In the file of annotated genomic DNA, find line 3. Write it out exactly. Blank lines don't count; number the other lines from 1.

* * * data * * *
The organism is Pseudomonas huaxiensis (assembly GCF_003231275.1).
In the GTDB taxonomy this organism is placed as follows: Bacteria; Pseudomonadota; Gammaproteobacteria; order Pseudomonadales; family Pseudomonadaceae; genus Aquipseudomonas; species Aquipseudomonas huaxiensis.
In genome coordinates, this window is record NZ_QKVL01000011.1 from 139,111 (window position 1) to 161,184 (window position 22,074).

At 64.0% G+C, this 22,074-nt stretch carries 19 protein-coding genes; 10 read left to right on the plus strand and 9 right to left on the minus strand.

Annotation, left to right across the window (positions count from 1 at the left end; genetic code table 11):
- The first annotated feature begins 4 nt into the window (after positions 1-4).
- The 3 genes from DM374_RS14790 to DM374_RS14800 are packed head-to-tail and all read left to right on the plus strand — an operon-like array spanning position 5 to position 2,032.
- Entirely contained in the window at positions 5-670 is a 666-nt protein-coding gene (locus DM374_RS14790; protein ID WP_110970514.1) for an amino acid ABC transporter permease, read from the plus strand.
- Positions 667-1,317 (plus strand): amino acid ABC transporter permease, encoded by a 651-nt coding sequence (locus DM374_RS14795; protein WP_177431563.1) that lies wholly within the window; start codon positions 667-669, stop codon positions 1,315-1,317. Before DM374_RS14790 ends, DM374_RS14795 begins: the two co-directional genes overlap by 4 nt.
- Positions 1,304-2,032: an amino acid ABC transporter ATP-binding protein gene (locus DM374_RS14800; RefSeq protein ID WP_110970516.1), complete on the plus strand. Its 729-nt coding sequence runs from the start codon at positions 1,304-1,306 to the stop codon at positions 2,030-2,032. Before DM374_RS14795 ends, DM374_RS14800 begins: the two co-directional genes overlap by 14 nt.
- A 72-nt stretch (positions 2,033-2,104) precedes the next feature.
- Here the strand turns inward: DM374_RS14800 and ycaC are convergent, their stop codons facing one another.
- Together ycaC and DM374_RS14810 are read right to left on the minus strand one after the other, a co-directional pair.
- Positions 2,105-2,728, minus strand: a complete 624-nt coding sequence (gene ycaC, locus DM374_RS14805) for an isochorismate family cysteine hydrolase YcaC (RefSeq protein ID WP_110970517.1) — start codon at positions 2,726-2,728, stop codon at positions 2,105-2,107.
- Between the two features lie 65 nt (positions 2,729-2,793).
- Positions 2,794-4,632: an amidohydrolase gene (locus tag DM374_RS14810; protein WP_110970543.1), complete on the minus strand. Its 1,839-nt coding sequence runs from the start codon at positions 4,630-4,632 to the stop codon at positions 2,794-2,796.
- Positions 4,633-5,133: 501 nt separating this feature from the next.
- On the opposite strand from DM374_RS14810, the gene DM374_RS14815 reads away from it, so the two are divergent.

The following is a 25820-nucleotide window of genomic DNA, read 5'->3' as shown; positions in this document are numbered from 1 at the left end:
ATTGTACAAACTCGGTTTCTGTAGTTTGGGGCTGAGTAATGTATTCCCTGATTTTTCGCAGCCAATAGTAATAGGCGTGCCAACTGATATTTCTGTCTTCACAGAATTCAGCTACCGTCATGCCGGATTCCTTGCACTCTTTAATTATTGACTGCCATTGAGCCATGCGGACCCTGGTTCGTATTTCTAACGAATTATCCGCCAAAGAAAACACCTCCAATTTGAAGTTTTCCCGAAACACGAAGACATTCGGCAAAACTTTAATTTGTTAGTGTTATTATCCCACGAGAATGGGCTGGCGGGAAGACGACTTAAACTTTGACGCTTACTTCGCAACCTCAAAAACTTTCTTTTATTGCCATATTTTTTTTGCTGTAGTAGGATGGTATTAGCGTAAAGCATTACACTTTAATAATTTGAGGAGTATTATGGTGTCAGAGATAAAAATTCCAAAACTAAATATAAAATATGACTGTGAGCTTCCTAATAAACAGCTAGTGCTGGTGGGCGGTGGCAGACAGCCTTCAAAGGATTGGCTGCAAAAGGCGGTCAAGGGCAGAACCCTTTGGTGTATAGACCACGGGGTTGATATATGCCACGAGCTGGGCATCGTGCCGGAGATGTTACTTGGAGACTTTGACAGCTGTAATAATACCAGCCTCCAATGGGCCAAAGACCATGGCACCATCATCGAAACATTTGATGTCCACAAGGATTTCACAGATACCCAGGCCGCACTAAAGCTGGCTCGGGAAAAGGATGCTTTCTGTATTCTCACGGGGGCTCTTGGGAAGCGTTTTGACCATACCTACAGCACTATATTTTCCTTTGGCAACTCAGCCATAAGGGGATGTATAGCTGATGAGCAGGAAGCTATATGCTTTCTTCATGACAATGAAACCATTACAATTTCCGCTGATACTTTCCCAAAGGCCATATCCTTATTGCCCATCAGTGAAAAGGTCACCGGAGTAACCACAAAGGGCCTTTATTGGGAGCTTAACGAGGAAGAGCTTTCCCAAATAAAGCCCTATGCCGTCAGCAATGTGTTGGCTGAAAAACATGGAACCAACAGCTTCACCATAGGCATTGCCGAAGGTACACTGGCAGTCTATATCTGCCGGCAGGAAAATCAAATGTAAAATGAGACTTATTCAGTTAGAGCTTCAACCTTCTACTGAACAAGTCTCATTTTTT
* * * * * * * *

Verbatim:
In genome coordinates, this window is record NZ_QKVL01000011.1 from 139,111 (window position 1) to 161,184 (window position 22,074).